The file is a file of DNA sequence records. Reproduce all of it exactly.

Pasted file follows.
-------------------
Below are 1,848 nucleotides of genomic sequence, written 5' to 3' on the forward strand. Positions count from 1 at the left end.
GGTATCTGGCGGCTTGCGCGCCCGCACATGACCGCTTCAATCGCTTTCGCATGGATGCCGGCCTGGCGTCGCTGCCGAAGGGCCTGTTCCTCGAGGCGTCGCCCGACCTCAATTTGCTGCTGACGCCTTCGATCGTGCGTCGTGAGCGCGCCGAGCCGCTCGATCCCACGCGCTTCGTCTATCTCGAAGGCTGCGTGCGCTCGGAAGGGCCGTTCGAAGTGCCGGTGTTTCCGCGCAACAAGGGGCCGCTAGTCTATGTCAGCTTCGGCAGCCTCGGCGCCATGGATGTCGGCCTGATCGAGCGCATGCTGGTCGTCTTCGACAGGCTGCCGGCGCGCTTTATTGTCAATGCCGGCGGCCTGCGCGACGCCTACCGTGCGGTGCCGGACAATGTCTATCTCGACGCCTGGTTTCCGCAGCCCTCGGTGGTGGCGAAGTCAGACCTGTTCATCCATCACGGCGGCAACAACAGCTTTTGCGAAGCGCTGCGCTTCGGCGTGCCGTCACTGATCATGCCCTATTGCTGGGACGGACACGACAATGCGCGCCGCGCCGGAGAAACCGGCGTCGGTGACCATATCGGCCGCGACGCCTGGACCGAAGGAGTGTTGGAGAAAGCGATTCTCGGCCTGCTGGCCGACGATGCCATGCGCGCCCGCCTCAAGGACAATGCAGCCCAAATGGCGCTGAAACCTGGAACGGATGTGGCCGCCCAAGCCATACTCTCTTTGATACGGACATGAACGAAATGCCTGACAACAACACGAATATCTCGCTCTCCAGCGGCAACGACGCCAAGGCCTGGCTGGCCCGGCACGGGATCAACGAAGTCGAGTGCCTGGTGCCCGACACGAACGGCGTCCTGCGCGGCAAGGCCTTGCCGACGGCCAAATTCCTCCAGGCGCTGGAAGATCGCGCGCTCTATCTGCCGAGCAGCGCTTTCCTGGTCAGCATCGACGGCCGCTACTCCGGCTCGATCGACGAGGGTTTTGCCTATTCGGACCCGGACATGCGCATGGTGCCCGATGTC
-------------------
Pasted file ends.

Below are 1,848 nucleotides of genomic sequence, written 5' to 3' on the forward strand. Positions count from 1 at the left end.
GGTATCTGGCGGCTTGCGCGCCCGCACATGACCGCTTCAATCGCTTTCGCATGGATGCCGGCCTGGCGTCGCTGCCGAAGGGCCTGTTCCTCGAGGCGTCGCCCGACCTCAATTTGCTGCTGACGCCTTCGATCGTGCGTCGTGAGCGCGCCGAGCCGCTCGATCCCACGCGCTTCGTCTATCTCGAAGGCTGCGTGCGCTCGGAAGGGCCGTTCGAAGTGCCGGTGTTTCCGCGCAACAAGGGGCCGCTAGTCTATGTCAGCTTCGGCAGCCTCGGCGCCATGGATGTCGGCCTGATCGAGCGCATGCTGGTCGTCTTCGACAGGCTGCCGGCGCGCTTTATTGTCAATGCCGGCGGCCTGCGCGACGCCTACCGTGCGGTGCCGGACAATGTCTATCTCGACGCCTGGTTTCCGCAGCCCTCGGTGGTGGCGAAGTCAGACCTGTTCATCCATCACGGCGGCAACAACAGCTTTTGCGAAGCGCTGCGCTTCGGCGTGCCGTCACTGATCATGCCCTATTGCTGGGACGGACACGACAATGCGCGCCGCGCCGGAGAAACCGGCGTCGGTGACCATATCGGCCGCGACGCCTGGACCGAAGGAGTGTTGGAGAAAGCGATTCTCGGCCTGCTGGCCGACGATGCCATGCGCGCCCGCCTCAAGGACAATGCAGCCCAAATGGCGCTGAAACCTGGAACGGATGTGGCCGCCCAAGCCATACTCTCTTTGATACGGACATGAACGAAATGCCTGACAACAACACGAATATCTCGCTCTCCAGCGGCAACGACGCCAAGGCCTGGCTGGCCCGGCACGGGATCAACGAAGTCGAGTGCCTGGTGCCCGACACGAACGGCGTCCTGCGCGGCAAGGCCTTGCCGACGGCCAAATTCCTCCAGGCGCTGGAAGATCGCGCGCTCTATCTGCCGAGCAGCGCTTTCCTGGTCAGCATCGACGGCCGCTACTCCGGCTCGATCGACGAGGGTTTTGCCTATTCGGACCCGGACATGCGCATGGTGCCCGATGTC